Pharmaceutical dosage form is a combination of active pharmaceutical ingredients (APIs) and excipients. Excipients are included in dosage forms to aid manufacture, administration or absorption. Studies of drug-excipient compatibility represent an important phase in the preformulation stage of the development of all dosage forms. In summary, knowledge of drug-excipient interactions is a necessary prerequisite to the development of dosage forms that are stable and of good quality.
Drug-excipient compatibility studies have been used as an approach for accepting/rejecting excipients for use in pharmaceutical formulations, thus allowing the rapid optimization of a dosage form with respect to patentability, processing, drug release, elegance, and physicochemical stability.
To assess the drug-excipients compatibility, the analytical techniques like Differential Scanning Calorimetry (DSC) and Fourier Transform Infrared Spectroscopy (FT-IR) and High performance liquid chromatography (HPLC) were adopted.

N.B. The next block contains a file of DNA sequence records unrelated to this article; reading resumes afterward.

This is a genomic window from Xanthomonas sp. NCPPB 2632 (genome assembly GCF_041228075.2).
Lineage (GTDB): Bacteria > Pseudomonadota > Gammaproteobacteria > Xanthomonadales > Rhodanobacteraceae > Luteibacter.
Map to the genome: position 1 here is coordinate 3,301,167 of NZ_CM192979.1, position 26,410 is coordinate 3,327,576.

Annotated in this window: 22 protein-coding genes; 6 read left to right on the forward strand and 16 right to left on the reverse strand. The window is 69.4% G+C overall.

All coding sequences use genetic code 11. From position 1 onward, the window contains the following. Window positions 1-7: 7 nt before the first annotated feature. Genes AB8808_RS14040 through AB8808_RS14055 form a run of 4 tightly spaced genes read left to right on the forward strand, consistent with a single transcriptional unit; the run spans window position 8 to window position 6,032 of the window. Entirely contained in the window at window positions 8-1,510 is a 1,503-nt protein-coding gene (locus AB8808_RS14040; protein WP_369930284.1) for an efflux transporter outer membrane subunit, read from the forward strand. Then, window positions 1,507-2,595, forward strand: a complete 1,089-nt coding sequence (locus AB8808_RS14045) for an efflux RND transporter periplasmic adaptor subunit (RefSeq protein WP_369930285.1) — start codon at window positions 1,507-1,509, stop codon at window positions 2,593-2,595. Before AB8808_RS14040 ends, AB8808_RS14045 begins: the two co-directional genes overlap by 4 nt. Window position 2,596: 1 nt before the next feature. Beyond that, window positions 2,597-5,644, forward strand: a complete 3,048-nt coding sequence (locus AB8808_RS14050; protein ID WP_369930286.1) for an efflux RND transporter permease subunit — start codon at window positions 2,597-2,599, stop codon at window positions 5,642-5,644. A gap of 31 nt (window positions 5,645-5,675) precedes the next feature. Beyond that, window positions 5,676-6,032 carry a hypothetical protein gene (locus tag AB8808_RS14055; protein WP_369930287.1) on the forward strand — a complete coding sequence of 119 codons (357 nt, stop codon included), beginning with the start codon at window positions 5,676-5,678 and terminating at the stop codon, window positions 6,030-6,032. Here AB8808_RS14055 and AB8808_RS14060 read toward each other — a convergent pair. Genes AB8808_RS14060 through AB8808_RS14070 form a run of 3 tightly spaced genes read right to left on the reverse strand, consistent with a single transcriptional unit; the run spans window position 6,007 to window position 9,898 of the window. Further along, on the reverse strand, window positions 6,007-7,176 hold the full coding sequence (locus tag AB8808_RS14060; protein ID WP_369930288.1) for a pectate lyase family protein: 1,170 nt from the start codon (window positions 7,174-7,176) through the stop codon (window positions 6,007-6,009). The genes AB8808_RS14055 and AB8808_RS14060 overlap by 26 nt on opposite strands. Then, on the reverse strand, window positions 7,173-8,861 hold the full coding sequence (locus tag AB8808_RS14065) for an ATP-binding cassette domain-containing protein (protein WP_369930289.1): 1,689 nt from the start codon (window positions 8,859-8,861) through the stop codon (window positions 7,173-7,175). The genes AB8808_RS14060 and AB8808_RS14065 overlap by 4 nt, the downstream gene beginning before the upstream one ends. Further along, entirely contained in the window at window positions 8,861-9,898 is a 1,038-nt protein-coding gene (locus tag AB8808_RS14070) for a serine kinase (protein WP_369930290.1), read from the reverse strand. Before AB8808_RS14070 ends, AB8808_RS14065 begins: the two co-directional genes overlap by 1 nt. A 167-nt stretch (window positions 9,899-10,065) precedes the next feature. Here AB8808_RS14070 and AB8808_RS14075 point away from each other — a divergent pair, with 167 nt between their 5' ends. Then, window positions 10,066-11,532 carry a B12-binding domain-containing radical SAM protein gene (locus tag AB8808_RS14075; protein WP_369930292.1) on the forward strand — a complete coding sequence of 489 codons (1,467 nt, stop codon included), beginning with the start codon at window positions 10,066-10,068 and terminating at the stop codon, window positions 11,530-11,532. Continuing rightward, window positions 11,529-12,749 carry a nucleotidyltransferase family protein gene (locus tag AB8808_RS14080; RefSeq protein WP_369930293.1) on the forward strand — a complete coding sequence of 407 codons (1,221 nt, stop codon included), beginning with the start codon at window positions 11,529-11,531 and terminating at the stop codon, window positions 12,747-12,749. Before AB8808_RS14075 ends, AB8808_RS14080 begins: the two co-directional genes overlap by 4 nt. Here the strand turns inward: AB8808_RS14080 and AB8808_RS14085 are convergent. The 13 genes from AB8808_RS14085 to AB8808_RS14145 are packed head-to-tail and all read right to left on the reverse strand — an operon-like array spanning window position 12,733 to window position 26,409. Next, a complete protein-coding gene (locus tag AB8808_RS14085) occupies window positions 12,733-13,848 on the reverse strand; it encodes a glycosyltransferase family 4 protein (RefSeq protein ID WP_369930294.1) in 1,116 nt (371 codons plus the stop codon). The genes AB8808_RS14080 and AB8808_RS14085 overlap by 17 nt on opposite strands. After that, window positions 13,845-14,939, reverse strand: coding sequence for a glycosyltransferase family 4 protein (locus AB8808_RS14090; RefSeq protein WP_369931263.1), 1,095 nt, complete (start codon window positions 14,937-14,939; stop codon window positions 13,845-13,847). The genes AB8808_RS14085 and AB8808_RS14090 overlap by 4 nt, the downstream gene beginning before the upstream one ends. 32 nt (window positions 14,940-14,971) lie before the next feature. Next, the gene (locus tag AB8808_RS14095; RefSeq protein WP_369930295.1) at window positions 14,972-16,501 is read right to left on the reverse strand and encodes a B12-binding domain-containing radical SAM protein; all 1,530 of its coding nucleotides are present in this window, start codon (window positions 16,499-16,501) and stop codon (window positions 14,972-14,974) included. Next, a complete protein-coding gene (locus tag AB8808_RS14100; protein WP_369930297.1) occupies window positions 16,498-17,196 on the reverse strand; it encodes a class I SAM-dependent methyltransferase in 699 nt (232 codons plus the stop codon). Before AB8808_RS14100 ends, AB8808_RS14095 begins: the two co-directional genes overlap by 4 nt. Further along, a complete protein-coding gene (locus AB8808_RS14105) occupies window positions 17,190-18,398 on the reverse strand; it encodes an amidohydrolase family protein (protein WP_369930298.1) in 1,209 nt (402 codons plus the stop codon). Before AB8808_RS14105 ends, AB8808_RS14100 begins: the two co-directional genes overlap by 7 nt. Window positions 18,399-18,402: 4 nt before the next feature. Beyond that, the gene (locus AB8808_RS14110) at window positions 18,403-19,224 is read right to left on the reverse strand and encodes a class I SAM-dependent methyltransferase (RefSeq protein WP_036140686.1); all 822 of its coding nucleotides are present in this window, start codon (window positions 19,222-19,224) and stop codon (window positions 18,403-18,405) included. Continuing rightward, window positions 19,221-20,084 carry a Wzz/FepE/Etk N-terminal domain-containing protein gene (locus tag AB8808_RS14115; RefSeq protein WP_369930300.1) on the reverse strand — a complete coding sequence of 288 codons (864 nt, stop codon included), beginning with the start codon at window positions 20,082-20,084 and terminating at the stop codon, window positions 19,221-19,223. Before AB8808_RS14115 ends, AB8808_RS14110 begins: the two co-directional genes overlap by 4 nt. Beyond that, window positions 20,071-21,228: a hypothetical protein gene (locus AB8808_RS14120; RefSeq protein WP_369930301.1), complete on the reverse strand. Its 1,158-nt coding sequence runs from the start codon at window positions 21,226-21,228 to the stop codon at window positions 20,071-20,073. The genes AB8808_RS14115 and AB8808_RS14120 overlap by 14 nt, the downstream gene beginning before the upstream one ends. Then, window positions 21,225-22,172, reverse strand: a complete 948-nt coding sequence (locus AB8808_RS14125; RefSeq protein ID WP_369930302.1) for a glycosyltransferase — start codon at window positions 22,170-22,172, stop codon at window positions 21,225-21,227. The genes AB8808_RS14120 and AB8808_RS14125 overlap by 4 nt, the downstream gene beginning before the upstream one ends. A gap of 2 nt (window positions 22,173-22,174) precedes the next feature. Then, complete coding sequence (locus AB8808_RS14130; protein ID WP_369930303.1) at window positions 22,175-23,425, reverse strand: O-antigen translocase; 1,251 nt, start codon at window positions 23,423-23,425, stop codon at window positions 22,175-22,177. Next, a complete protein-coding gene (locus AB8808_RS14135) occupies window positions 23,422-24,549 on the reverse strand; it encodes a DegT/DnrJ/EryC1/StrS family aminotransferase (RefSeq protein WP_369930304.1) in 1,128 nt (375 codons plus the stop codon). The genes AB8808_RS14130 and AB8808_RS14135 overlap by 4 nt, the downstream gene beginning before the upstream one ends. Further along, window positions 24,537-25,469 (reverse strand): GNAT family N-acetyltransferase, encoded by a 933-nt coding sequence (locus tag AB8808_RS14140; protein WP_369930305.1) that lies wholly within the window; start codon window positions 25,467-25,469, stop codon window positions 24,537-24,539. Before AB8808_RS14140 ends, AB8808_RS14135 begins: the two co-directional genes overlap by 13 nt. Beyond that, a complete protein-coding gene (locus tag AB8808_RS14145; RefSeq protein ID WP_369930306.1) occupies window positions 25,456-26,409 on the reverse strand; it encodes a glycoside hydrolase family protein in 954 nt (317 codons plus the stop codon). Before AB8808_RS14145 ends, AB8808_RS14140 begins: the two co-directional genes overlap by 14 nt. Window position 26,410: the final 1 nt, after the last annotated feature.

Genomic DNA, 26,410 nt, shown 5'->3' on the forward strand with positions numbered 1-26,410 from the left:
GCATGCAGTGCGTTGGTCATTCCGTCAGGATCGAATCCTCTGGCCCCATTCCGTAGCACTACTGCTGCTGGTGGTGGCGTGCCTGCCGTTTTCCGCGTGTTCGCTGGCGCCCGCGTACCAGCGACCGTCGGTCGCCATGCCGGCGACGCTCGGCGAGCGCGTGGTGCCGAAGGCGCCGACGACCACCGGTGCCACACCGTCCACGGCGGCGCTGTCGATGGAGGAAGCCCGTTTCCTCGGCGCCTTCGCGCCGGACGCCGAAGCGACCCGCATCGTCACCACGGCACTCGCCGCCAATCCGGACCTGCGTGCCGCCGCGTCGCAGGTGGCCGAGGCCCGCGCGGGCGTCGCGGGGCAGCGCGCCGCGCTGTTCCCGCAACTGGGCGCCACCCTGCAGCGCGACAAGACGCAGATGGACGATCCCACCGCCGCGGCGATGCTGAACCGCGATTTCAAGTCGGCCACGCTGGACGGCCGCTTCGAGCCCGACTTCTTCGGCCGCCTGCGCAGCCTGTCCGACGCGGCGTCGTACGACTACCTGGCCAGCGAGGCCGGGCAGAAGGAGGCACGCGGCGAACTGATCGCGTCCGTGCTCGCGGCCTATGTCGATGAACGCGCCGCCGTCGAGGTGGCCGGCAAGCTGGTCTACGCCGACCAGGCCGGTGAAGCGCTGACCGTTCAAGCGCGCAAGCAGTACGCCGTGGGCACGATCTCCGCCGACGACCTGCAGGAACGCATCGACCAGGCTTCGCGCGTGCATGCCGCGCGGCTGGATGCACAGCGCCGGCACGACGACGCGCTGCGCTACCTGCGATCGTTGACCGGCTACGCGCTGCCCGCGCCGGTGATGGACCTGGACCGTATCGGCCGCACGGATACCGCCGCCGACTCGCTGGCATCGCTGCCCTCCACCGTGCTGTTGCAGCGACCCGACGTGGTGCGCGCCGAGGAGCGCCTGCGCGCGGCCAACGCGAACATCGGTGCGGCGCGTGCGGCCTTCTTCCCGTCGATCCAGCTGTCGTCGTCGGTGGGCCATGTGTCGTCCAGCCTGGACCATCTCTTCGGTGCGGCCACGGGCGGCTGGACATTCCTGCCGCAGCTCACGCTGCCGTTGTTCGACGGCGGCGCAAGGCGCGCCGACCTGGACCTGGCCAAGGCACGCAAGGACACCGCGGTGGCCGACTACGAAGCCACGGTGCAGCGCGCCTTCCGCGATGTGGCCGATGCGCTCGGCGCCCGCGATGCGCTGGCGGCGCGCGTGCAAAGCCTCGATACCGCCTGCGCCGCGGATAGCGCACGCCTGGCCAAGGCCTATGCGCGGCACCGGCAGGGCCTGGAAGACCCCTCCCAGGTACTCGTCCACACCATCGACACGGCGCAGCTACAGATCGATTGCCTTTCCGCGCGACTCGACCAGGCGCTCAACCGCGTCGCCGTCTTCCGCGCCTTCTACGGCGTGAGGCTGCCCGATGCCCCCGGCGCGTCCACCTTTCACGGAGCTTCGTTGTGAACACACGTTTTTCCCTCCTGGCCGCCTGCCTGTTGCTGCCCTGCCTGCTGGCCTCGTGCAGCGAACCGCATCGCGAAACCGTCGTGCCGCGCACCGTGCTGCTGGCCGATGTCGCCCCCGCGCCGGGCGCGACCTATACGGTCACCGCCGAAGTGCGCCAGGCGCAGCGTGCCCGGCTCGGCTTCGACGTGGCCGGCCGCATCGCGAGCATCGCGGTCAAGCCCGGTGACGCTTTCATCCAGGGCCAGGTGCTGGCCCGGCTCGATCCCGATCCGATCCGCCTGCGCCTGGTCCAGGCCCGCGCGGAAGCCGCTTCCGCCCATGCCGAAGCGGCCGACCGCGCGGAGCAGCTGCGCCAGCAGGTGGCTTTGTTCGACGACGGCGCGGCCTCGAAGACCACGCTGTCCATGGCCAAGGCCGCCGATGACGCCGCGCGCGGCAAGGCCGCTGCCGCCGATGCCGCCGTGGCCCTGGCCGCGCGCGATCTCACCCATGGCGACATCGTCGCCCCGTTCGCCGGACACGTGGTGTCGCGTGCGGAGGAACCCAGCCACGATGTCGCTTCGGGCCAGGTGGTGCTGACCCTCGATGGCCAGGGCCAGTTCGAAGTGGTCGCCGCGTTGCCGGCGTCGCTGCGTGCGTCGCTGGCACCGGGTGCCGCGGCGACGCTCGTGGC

Cabergoline, an ergot derivative, is a long-acting dopamine agonist and prolactin inhibitor. It is used to treat hyperprolactinemic disorders and Parkinsonian Syndrome. Cabergoline possesses potent agonist activity on dopamine D2 receptors.
In the present study, the possible interactions between cabergoline and some excipients (lactose anhydrous & leucine) were evaluated by examining the pure drug or drug-excipient powder mixtures which were stored under different conditions (40 ± 2ºC, RH 75 ± 5%) and different period (30, 90 and 180 days) using DSC, and HPLC.
No concrete evidence of interaction was observed between drug and the excipients.
On the basis of the results obtained from, FT-IR and HPLC studies, all the excipients used were found to be compatible with the drug and can be used for the development of formulation.
Excipient, Drug-excipient compatibility, Dopamine receptor, Cabergoline.
DSC, FT-IR and HPLC